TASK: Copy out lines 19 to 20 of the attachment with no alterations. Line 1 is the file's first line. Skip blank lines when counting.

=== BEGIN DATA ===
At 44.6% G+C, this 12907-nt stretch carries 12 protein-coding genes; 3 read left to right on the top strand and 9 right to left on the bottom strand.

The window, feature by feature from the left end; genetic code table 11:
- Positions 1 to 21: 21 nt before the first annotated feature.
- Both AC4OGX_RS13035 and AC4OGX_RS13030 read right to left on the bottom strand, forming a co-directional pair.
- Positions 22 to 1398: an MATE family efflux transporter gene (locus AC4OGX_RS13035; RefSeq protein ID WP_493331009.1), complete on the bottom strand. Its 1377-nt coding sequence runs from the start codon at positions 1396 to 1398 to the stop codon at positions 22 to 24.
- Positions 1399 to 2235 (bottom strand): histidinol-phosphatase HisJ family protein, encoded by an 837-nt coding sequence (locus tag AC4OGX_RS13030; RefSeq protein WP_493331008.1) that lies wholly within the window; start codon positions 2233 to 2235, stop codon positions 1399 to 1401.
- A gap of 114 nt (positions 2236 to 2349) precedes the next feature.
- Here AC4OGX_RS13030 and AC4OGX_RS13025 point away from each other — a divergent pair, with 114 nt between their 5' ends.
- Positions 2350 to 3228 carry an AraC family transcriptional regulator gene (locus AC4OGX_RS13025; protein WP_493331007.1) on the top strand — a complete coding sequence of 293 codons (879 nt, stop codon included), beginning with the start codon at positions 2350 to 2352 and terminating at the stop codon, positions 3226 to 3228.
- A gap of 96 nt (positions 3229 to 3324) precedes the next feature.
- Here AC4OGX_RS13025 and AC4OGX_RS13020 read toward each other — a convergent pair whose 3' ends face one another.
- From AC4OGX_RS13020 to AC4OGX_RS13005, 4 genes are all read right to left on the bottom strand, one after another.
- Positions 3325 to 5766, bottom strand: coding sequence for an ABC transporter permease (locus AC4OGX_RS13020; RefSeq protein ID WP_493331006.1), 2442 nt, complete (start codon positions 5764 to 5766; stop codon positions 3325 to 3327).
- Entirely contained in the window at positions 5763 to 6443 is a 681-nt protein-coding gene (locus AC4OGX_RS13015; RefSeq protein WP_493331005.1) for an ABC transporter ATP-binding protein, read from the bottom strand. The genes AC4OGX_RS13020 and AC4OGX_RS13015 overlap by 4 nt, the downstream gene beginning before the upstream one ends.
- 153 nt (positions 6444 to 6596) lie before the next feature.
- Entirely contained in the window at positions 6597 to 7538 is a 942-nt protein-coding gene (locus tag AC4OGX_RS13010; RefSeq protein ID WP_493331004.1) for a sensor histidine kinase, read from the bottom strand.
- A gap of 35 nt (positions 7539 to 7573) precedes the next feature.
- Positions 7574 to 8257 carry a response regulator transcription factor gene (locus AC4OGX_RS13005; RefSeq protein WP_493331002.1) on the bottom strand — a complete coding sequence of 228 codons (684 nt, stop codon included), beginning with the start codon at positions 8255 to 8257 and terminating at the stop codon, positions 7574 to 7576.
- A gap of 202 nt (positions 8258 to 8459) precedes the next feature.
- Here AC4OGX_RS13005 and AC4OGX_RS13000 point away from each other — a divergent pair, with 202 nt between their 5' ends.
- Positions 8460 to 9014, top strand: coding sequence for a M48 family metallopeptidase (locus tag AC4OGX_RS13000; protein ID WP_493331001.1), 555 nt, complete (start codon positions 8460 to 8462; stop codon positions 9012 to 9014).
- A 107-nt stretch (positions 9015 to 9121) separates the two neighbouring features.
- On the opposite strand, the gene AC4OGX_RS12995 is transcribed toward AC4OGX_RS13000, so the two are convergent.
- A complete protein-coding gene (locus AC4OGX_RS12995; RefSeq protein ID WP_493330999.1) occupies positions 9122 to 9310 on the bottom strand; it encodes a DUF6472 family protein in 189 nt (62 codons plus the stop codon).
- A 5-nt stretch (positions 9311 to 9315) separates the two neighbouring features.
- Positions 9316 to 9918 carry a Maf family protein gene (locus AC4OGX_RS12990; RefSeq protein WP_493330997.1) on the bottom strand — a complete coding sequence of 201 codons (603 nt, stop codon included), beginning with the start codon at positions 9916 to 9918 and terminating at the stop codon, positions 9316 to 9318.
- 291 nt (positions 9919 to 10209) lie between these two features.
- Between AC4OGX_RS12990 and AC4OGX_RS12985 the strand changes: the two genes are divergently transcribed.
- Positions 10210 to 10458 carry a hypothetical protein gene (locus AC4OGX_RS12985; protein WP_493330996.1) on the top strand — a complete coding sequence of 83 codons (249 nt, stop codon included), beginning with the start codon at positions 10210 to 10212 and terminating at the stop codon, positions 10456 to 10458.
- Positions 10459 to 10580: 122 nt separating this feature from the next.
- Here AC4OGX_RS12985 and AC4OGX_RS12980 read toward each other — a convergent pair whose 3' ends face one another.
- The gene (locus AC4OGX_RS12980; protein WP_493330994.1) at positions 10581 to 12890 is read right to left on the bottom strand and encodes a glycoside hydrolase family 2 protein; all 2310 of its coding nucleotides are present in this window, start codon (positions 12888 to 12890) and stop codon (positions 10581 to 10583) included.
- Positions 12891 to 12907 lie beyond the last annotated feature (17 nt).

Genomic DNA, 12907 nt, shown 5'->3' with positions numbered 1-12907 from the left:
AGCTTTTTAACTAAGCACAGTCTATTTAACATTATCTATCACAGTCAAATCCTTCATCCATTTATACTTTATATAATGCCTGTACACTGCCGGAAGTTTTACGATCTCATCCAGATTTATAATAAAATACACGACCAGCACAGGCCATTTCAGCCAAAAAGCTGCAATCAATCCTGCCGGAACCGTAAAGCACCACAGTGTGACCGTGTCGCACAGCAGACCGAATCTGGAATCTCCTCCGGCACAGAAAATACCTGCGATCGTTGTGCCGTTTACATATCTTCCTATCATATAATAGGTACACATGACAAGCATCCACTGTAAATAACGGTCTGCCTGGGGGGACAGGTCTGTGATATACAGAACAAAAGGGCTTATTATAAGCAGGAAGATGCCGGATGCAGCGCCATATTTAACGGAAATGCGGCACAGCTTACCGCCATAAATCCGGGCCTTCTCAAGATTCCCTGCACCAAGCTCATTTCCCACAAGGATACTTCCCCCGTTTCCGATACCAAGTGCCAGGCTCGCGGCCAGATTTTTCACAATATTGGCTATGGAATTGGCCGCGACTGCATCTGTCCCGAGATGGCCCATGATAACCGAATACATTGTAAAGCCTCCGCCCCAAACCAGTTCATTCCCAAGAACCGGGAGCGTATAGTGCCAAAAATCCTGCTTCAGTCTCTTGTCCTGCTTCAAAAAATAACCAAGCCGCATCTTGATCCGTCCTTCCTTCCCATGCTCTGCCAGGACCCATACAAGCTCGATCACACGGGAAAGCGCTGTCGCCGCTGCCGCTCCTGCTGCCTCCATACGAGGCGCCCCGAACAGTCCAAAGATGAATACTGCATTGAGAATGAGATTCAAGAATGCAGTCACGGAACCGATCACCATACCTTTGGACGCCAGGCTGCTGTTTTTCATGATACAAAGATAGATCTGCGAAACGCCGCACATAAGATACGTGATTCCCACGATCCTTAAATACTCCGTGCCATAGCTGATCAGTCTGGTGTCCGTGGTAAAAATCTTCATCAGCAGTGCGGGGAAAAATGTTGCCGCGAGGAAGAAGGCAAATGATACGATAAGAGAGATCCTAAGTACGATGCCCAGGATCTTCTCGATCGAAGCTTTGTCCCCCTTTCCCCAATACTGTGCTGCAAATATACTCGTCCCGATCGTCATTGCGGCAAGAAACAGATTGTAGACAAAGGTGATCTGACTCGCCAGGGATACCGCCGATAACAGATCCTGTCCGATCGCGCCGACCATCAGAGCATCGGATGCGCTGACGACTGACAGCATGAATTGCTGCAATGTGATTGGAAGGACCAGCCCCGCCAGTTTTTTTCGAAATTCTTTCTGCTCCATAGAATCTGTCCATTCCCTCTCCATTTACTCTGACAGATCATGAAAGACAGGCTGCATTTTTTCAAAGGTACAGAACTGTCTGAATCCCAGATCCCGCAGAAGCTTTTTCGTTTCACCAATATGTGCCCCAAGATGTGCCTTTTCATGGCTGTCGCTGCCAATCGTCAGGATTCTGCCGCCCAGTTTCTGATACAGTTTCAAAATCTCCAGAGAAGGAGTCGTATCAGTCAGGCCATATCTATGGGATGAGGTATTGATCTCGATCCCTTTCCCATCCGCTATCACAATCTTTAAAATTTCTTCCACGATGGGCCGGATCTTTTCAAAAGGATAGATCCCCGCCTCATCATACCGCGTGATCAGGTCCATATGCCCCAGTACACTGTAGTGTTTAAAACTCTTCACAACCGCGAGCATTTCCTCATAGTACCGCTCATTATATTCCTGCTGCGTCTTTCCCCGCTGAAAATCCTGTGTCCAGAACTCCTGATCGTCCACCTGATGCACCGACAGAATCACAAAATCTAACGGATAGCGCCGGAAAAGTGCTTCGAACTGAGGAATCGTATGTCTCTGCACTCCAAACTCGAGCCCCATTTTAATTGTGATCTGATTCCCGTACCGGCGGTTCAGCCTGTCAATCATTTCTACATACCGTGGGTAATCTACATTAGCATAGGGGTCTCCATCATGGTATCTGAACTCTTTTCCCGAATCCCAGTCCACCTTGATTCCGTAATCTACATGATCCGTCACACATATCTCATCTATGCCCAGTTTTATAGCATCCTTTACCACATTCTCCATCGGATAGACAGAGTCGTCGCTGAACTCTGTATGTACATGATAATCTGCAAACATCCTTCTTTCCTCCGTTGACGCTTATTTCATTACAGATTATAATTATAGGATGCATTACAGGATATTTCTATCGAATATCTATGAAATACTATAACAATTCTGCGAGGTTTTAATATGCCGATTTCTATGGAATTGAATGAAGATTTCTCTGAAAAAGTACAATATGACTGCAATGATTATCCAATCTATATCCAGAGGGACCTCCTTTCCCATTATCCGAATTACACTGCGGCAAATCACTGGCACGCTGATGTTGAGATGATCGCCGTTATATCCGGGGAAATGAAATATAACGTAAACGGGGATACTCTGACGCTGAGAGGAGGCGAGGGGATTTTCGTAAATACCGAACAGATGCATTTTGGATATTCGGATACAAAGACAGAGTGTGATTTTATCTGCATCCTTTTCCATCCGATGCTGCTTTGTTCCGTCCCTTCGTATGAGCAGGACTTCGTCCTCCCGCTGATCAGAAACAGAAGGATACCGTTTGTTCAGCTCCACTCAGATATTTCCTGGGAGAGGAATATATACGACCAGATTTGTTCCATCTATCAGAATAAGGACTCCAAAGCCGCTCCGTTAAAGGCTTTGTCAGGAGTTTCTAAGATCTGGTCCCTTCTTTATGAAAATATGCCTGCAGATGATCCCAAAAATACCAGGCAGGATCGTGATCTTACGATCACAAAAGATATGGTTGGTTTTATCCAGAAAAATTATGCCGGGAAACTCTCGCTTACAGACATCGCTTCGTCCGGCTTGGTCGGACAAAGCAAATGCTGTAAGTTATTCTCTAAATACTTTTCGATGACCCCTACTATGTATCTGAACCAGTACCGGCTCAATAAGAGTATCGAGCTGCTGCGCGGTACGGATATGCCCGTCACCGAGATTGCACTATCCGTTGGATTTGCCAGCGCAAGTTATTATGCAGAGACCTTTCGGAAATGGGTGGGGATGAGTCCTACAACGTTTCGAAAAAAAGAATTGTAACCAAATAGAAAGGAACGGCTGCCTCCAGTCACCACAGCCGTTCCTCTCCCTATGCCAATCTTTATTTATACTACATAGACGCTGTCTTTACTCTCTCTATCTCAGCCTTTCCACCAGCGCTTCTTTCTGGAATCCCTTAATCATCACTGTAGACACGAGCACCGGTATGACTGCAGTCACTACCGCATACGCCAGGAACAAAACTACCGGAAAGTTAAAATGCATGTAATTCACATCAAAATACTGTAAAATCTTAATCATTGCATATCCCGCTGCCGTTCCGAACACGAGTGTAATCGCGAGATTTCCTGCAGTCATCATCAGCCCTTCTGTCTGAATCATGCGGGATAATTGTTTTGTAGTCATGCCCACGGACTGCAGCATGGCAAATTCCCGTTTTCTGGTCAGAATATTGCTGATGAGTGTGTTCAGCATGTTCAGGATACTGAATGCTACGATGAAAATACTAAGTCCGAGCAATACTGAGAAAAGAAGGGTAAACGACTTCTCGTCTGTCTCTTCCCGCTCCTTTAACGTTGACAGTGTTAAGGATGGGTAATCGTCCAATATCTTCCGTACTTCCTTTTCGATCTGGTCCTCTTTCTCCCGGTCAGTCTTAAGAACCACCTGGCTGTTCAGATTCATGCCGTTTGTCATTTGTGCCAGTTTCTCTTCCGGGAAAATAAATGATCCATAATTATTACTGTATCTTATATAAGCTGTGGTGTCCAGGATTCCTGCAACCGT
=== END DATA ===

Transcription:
- A gap of 202 nt (positions 8258 to 8459) precedes the next feature.
- Here AC4OGX_RS13005 and AC4OGX_RS13000 point away from each other — a divergent pair, with 202 nt between their 5' ends.